Activision Blizzard Sued For Frat Boy Workplace Culture

Activision Blizzard is in serious trouble.

By Jason Collins | Published

This article is more than 2 years old

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Activision Blizzard, a company behind massively popular gaming titles like Call of Duty and World of Warcraft, is being sued by California for allegedly allowing a “frat boy” workplace culture, where sexual harassment and discrimination flourished.

It would seem that Ubisoft and Vertagear aren’t the only prominent names within the gaming industry that suffer from sexual misconduct and toxic workplace culture. The first was taken to court by the French Solidaires Informatique union over sexual harassment charges, while the latter suffered the wrath of Cancel Culture on Twitter over sexist tweets – for which the company issued an apology. But these aren’t isolated cases; according to Deadline, the California Department of Fair Employment and Housing (DFEH) filed a lawsuit against Activision Blizzard for allowing a “frat boy” workplace culture, which thrived on sexual harassment and inappropriate behavior towards its female employees.

The accusations listed in the lawsuit claimed executives sexually harassed female employees while their male colleagues openly joked about rape and drank alcohol while engaging in inappropriate behavior toward women. As per the California Department of Fair Employment and Housing’s report, Activision Blizzard’s workplace is a hotbed for harassment and discrimination against women, in which female employees, already paid less than their male colleagues, are continuously subjected to sexual harassment and unwanted advances by their male co-workers.

Several shocking instances of sexual harassment, and its result, were also mentioned in the lawsuit. For example, women in the office are often subjected to so-called “cube-crawls,” in which their male colleagues drink copious amounts of alcohol and organize “crawls” through cubicles in the office. These “crawls” would often end in sexual harassment of Activision Blizzard’s female employees with no repercussions for the perpetrators. In another instance, and a far more extreme case, a female employee died by suicide after male colleagues supposedly shared her private and rather explicit photos.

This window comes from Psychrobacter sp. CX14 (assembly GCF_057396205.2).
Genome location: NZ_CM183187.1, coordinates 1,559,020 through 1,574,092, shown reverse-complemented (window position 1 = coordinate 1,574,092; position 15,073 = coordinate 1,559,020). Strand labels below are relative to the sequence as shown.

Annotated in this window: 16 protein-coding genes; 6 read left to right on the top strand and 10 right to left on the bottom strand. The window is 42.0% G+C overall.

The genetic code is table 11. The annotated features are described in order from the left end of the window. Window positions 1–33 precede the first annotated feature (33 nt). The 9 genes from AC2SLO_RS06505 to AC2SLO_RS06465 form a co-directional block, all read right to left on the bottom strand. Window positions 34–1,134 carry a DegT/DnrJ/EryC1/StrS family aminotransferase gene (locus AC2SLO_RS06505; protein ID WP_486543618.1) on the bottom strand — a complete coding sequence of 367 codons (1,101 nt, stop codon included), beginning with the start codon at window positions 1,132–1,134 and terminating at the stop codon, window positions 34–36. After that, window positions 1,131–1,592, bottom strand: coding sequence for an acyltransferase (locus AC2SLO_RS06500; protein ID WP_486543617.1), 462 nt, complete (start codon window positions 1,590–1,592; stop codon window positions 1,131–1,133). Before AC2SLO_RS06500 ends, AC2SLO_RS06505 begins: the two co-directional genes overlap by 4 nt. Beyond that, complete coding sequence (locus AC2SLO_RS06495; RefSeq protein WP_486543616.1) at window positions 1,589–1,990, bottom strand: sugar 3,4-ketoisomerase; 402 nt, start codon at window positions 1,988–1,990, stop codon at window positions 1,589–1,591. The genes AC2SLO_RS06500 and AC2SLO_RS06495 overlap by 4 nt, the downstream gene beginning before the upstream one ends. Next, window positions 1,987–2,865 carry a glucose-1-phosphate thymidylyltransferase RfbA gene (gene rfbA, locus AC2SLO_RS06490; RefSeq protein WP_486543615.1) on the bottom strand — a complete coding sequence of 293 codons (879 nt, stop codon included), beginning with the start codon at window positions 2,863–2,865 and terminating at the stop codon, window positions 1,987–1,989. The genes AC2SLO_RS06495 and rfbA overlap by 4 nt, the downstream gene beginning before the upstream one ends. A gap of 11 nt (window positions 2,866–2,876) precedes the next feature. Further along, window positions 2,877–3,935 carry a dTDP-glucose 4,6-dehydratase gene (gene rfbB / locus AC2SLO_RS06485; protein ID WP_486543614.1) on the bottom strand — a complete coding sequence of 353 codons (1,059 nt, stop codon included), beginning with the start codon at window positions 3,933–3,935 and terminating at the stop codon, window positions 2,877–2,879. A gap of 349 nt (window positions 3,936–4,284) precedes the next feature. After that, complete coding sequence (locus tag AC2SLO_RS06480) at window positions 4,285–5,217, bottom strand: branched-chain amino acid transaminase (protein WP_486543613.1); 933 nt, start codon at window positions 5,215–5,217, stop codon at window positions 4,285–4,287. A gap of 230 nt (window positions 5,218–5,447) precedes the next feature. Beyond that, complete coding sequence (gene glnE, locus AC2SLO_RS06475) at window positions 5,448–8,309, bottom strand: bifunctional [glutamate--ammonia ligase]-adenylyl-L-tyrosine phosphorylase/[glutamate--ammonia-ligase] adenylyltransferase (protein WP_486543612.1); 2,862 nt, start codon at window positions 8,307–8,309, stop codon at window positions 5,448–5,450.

Accusations of workplace misconduct and sexual harassment are only the tip of the iceberg. What lies beneath the surface is equally appalling. The sexual harassment charges sit on top of allegations of discrimination against women and refusals to promote capable employees based on their gender – one of the managers even commented that Activision Blizzard couldn’t risk promoting a female employee, as “she might get pregnant and like being a mom.” So we’re discussing more than gender discrimination; we’re now discussing the trampling of fundamental human rights – the right to private and family life.  

The lawsuit concluded by claiming that Activision Blizzard’s executives and its human resources department failed to address the misconduct when they were informed of it. Could it be that they’re also a part of the problem? Yes, because that’s exactly what happened. According to the lawsuit, the employees were allegedly discouraged from complaining since HR personnel was known to be close to reported perpetrators. So, not only have the executives and HR department neglected the issue, they openly ignored it, protecting the harassers.


Activision Blizzard responded by stating that the picture painted by DFEH isn’t the picture of Blizzard’s workplace of today and that the cases related to the misconduct were previously addressed. The company also claims that the state of California didn’t discuss the accusations before filing a suit.